When people think of innovation, they usually have a narrow view that encompasses only product innovation. Product innovation is very important to remain competitive, but just as important is process innovation. Process innovation is anything new or novel about the way a company operates. Process innovations are important because they often reduce costs, and it may take competitors a significant amount of time to discover and imitate them.
Some process innovations can completely revolutionize the way a product is produced. When the assembly line was first gaining popularity in the early twentieth century, it was an innovation that significantly reduced costs. The first companies to use this innovation had a competitive advantage over the companies that were slow or reluctant to change.
As one of the first Internet service providers, America Online offered a unique innovation for accessing the nascent Internet—its unique and user-friendly interface. The company grew at a massive rate, leading the rapidly developing Internet sector as a force in American business. While most innovations are not going to revolutionize the way that all firms operate, the small innovations can reduce costs by thousands or even millions of dollars, and large innovations may save billions over time.
The achievement of competitive advantage is not always permanent or even long lasting. Once a firm establishes itself in an area of advantage, other firms will follow suit in an effort to capitalize on their similarities. A firm is said to have a "sustainable" competitive advantage when its competitors are unable to duplicate the benefits of the firm's strategy. In order for a firm to attain a "sustainable" competitive advantage, its generic strategy must be grounded in an attribute that meets four criteria. It must be:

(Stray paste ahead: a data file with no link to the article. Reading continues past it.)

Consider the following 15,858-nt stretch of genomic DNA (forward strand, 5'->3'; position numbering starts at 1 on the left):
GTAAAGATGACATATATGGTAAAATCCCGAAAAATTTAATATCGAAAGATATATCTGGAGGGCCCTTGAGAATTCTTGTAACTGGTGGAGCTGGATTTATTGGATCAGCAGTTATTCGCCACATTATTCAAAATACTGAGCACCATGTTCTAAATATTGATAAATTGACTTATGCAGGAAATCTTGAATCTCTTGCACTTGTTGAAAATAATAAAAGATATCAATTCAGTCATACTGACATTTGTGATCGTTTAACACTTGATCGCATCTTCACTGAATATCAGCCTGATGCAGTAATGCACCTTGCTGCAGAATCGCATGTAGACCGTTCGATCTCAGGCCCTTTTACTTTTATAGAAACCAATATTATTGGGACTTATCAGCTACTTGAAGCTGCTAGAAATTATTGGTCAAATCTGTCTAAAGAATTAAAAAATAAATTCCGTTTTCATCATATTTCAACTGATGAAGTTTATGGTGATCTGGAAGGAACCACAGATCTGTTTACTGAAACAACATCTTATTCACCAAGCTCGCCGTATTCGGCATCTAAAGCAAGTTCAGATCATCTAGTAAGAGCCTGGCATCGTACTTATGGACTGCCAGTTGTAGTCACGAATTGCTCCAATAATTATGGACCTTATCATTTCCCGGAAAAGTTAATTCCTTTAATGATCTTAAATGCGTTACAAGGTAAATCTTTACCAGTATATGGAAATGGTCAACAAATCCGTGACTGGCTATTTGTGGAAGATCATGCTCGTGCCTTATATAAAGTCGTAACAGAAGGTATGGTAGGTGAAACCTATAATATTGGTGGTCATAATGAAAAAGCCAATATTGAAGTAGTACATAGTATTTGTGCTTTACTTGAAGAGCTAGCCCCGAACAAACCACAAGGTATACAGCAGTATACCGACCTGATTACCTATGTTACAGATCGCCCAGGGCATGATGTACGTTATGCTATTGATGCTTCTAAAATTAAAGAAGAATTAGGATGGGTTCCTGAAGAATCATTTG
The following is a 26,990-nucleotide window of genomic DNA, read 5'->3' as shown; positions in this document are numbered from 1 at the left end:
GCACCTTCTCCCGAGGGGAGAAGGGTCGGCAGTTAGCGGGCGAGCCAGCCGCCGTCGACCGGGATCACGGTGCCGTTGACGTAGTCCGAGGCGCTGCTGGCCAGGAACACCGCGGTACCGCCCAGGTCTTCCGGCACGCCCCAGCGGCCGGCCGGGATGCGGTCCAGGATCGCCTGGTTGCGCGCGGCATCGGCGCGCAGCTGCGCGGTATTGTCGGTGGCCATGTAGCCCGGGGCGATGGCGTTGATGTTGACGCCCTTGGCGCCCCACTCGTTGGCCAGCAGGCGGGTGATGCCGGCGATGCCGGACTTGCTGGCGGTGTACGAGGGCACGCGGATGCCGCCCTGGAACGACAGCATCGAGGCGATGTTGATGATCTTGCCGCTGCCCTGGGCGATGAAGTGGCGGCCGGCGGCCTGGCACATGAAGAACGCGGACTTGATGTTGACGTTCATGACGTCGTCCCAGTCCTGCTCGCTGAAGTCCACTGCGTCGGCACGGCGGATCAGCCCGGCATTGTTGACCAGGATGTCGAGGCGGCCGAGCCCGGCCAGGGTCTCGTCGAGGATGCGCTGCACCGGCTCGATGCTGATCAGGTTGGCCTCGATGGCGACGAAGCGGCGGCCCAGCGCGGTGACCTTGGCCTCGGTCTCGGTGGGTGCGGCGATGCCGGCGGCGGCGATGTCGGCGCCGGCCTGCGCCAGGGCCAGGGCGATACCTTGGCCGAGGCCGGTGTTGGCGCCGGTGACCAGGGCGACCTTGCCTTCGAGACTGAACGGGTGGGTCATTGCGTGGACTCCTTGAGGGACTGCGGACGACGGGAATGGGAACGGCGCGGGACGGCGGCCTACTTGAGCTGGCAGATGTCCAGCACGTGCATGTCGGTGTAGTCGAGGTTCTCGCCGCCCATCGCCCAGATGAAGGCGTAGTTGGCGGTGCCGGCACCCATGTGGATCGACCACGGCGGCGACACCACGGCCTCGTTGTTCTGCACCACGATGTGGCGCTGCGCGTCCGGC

A company may be lucky enough to identify several potential competitive advantages, and it must be able to determine which are worth pursuing. Not all differentiation is important. Some differences are too subtle, too easily mimicked by competitors, and many are too expensive. A company must be sure the consumer wants, understands, and appreciates the difference offered.
The maker of expensive suits may offer its suits in the widest array of colors, but if 95 percent of the consumers wear only black and navy blue suits, then the wide array of colors adds little perceived value to the product. Variety would not become a competitive advantage, and would be a waste of resources. A difference may be worth developing and promoting, advise Armstrong and Kotler, if it is important, distinctive, superior, communicable, preemptive, affordable, and profitable.
A competitive advantage can make or break a firm, so it is crucial that all managers are familiar with competitive advantages and how to create, maintain, and benefit from them.
Revised by R. Anthony Inman
Armstrong, Gary, and Philip Kotler. Principles of Marketing. 8th ed. Upper Saddle River, NJ: Prentice Hall, 1999.
Dess, Gregory G., G.T. Lumpkin, and Alan B. Eisner. Strategic Management: Text and Cases. Boston: McGraw-Hill Irwin, 2006.
Gaines-Ross, Leslie, and Chris Komisarjevsky. "The Brand Name CEO." Across the Board 36, no. 6, (1999): 26–29.
Kelleher, Herb, and Sarah Rose. "How Herb Keeps Southwest Hopping." Money, 28, 1999, 61–62.
Raturi, Amitabh S., and James R. Evans. Principles of Operations Management. Mason, OH: Thomson South-Western, 2005.